Production values are high, performances are uniformly excellent, and the overall vibe is impressively consistent, certainly well sustained, a factor which frequently derails many anthologies. This first volume of A Night Of Horror feels auspicious. I'm sure many more annual nights are brewing in the shadows. Let the bloodletting continue in this fashion!

A Night Of Horror Volume 1 screens at Opening Night, A Night Of Horror International Film Festival, Thursday, November 26th, Dendy Cinemas Newtown, Sydney.

Knock Knock

US/Chile | 2015 | Directed by Eli Roth

Logline: A married father, alone and working from home, is caught up in a seduction game of two seemingly stranded young women.

As a rule I’m not a fan of Eli Roth’s movies, whether he wrote, directed, or produced, or acted, for that matter (he’s okay in Inglourious Basterds). He annoys me in a similar way to Rob Zombie; both filmmakers champion horror movies, yet they make crap. Actually, that’s not true, they’ve each managed to pull one rabbit out of the hat: House of 1000 Corpses and Hostel: Part II. Now I know both directors have a legion of fans, but I don’t care, they’re both hacks as far as I’m concerned.

Okay, so Roth has now opted for lighter fare, having attempted to deliver what he thought was going to be a kick-arse cannibal gut-cruncher, The Green Inferno, but in reality turned out to be the biggest steaming pile of jungle poo I’ve seen in a long time. Knock Knock is a departure from the kind of horror Roth has made up until now; essentially a black comedy-thriller quietly fashioned after a rarely seen exploitation flick from the 70s called Death Game, which starred Sandra Locke and Colleen Camp. Knock Knock is co-produced and co-scripted with his Chilean friends, who have been collaborating with him for several years now.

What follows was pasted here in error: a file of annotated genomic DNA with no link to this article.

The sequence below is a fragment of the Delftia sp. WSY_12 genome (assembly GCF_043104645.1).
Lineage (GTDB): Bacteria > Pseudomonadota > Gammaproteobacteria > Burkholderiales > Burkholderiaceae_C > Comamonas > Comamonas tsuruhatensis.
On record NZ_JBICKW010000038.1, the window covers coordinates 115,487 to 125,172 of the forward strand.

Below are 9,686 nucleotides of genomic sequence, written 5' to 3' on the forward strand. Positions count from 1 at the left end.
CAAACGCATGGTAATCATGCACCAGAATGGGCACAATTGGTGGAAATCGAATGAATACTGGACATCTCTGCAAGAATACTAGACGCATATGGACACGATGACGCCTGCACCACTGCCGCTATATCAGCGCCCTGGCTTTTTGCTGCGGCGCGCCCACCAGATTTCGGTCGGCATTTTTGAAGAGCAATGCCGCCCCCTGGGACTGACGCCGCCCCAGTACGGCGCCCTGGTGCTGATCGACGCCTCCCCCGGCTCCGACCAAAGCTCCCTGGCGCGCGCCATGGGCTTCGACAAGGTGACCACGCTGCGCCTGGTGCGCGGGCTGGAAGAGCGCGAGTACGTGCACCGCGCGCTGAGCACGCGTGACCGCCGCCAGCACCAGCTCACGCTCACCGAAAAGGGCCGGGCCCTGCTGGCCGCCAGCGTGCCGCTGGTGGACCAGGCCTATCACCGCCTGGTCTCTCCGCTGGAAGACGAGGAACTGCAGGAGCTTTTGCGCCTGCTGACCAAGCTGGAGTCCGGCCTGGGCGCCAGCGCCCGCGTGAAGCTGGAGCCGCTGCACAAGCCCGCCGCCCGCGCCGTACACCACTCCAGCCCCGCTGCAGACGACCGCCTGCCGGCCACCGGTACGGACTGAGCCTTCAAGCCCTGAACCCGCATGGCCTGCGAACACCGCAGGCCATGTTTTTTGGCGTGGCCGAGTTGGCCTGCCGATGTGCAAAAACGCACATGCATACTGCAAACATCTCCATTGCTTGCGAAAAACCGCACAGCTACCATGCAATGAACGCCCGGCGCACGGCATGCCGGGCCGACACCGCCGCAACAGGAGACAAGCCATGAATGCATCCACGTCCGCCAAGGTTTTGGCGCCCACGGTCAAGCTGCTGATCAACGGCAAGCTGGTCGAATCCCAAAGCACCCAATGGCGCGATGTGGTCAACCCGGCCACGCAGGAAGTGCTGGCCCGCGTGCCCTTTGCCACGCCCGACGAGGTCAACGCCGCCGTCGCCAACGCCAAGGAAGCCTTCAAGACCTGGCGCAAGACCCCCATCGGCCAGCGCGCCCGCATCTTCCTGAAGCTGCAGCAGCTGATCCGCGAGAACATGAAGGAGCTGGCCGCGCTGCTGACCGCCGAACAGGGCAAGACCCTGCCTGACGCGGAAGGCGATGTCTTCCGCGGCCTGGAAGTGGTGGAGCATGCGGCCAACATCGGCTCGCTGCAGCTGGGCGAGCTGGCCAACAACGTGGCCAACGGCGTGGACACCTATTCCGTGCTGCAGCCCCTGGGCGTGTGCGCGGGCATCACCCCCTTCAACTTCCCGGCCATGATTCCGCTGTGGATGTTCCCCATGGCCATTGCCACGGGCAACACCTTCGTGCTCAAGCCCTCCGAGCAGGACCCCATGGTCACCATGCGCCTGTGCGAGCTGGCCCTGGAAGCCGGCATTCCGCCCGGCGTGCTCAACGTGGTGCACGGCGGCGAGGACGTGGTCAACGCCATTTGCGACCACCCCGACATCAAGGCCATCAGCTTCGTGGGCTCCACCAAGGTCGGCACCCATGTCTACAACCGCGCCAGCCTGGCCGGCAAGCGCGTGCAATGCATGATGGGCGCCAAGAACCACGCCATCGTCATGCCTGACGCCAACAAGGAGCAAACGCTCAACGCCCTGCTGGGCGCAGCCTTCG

In Death Game a businessman, whose family is away on his birthday, picks up two young women. He takes them back to his pad, and they seduce him. Later, they tie up him, humiliate and torture him, trash his home, and murder a delivery boy. In Knock Knock, which gives story credit to the Death Game screenwriters, Anthony Overman and Michael Donald Ross, Keanu Reeves plays Evan, a wealthy DJ-turned-architect, married to a sculptor, whose family has gone to the holiday house on Father’s Day weekend. During a torrential downpour (in California??) two exceptionally pretty young women, Genesis (Lorenza Izzo) and Bel (Ana de Armas), knock on his door, somewhat desperate, as they are soaked and lost, trying to locate a party. 

Evan is a decent bloke, and he offers towels and robes, dries their skimpy clothes, and calls a cab. The girls, however, have a secret agenda. After much suggestive chitchat, and whilst waiting for the cab to arrive, the girls manage to get Evan into DJ mode. Before he can say “Superfunkycalifragisexy” they have shed their robes, and are romping in the bathroom. When Evan tries in vain to get them to leave, they latch onto his cock with their mouths. He was a happily married man with two children, but now it’s gone beyond the point of now return. He can’t help himself.

There’ll be tears before Karen (Ignacia Allamand) and the kids return. But before they get home there is much mischief, manipulation, and mayhem to deal with as young Genesis and Bel cause a mountain of trouble for poor Evan. Yup, ‘cos he let his dick make a decision he will now pay dearly. According to Roth, all men are the same, and one should never, ever trust a couple of minxes at the door.